“This nuclear sabre-rattling rhetoric is dangerous and … is only increasing tensions,” NATO Secretary General Jens Stoltenberg told an early June press conference in Washington as he condemned recent Russian nuclear exercises. 

That statement echoed President Joe Biden’s guest opinion essay in The New York Times at the end of May reminding the world: “Any use of nuclear weapons in this conflict on any scale would be completely unacceptable to us as well as the rest of the world and would entail severe consequences.”

While tensions have decreased in the last few weeks with Russian President Vladimir Putin indicating that Finland and Sweden joining NATO would pose no threat to Russia, it needs to be noted that the comment was made soon after Russian deputy foreign minister Sergei Ryabkov warned of far-reaching consequences if the two countries did join NATO.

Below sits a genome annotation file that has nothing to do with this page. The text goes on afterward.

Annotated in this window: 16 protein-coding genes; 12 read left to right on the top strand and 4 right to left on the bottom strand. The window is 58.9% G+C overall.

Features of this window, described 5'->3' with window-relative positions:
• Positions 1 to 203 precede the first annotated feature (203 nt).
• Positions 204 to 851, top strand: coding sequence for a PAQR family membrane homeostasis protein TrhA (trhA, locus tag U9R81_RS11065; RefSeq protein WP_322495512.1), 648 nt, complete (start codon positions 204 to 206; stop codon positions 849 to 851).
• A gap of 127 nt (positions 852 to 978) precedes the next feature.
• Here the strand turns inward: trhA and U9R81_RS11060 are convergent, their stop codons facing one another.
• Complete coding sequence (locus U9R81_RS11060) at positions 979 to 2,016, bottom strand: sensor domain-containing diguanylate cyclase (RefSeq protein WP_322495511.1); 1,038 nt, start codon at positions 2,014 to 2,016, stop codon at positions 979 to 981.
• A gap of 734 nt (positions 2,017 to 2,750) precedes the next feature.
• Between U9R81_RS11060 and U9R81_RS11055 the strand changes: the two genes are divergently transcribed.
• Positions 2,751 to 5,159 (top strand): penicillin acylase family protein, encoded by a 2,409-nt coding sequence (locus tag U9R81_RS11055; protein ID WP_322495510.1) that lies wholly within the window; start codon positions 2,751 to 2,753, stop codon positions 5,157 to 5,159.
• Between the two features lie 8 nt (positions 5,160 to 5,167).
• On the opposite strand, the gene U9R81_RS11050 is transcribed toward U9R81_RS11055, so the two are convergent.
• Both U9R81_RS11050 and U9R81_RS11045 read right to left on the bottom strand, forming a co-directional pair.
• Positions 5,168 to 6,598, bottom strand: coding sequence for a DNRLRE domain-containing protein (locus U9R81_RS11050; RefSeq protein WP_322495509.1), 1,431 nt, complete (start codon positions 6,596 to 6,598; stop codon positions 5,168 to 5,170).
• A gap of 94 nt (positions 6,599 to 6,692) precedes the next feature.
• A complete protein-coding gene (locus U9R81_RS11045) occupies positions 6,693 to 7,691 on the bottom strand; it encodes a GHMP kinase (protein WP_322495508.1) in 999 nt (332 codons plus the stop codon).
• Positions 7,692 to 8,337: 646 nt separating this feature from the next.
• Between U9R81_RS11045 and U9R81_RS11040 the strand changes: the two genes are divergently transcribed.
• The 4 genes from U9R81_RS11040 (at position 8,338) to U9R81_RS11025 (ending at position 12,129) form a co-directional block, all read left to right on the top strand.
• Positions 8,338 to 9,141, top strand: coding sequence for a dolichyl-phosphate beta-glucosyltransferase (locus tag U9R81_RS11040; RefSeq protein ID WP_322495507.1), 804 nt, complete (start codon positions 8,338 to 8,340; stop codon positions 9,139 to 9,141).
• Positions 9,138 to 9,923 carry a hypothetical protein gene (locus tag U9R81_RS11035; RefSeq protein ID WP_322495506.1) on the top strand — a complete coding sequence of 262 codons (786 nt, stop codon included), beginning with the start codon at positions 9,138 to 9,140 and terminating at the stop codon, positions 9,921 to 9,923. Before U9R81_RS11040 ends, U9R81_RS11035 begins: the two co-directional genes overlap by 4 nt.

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This kind of inconsistent messaging and threats from Moscow are not new tactics – certainly not in the conflict in Ukraine. Putin indicated at the end of January that he “didn’t want an escalation” but less than a month later Russia invaded. In the spring, Putin warned that if intervention and “strategic threats for Russia” proceeded – in the form of Western military aid to support Ukraine’s defence – then “retaliatory strikes will be lightning-fast.” Russian nuclear rhetoric, known as “escalating to de-escalate,” causes a dangerous ebb and flow of nuclear tension.

The question is: Will Putin truly unleash a nuclear weapon?

Maybe. That should be concerning enough to convince the West to take a different approach.

When the words “might” or “could potentially” escalate to nuclear use are expressed by nuclear weapons states, the words are meant to convey uncertainty to the public, but they are understood as reassuring by experts.